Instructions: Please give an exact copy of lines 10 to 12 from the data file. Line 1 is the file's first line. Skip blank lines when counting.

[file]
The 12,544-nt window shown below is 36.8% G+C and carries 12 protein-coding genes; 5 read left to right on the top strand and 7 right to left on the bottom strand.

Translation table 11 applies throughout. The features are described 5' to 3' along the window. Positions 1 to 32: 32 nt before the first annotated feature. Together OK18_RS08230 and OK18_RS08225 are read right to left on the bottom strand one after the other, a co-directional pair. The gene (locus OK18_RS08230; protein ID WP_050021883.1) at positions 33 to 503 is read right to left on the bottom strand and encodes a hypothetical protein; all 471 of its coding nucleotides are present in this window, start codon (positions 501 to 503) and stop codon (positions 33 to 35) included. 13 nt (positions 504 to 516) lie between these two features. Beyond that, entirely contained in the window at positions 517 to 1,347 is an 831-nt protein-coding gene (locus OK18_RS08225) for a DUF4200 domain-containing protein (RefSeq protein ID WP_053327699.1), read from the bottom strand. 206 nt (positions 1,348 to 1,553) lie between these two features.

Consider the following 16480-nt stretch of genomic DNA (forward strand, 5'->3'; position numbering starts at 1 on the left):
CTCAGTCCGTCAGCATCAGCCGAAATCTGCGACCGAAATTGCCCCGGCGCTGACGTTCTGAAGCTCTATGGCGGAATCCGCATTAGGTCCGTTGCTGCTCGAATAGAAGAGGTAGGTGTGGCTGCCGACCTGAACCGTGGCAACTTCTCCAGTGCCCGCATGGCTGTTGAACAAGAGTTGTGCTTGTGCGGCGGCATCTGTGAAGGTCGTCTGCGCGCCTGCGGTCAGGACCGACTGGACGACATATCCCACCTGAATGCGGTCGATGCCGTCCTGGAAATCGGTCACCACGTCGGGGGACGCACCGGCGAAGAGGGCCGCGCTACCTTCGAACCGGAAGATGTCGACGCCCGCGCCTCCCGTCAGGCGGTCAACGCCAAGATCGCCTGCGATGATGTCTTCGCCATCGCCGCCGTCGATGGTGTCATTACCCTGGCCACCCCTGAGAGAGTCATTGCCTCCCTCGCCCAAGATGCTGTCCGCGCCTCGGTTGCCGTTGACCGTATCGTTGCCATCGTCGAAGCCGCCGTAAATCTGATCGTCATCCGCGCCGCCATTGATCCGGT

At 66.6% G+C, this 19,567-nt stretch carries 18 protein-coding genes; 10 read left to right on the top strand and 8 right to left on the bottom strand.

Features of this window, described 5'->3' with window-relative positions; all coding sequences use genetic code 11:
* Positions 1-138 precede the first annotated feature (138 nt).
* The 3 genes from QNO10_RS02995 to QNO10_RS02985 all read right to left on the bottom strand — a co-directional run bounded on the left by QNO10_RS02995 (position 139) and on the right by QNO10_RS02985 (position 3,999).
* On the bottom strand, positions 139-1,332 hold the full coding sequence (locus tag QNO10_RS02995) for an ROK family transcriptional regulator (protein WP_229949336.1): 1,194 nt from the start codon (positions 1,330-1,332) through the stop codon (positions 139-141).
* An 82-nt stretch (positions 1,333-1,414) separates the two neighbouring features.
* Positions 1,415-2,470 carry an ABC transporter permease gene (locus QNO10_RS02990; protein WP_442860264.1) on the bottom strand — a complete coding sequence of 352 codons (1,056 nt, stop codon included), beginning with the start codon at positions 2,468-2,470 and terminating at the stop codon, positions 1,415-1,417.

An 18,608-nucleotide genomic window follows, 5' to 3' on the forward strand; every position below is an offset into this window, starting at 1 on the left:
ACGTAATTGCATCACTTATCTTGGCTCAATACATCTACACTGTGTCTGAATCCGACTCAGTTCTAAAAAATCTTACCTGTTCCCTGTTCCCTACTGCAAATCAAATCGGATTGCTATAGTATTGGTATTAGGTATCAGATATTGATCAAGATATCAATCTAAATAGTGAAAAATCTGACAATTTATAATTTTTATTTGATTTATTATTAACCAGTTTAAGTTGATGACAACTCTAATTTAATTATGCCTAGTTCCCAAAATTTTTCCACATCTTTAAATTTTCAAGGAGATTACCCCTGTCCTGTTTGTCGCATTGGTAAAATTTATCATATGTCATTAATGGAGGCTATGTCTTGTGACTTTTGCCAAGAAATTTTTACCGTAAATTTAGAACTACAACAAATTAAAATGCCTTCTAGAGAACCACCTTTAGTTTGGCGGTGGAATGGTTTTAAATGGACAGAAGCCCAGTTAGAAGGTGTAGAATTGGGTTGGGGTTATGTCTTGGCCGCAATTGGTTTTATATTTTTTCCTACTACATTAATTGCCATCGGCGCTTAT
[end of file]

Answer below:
* An 82-nt stretch (positions 1,333-1,414) separates the two neighbouring features.
* Positions 1,415-2,470 carry an ABC transporter permease gene (locus QNO10_RS02990; protein WP_442860264.1) on the bottom strand — a complete coding sequence of 352 codons (1,056 nt, stop codon included), beginning with the start codon at positions 2,468-2,470 and terminating at the stop codon, positions 1,415-1,417.

An 18,608-nucleotide genomic window follows, 5' to 3' on the forward strand; every position below is an offset into this window, starting at 1 on the left: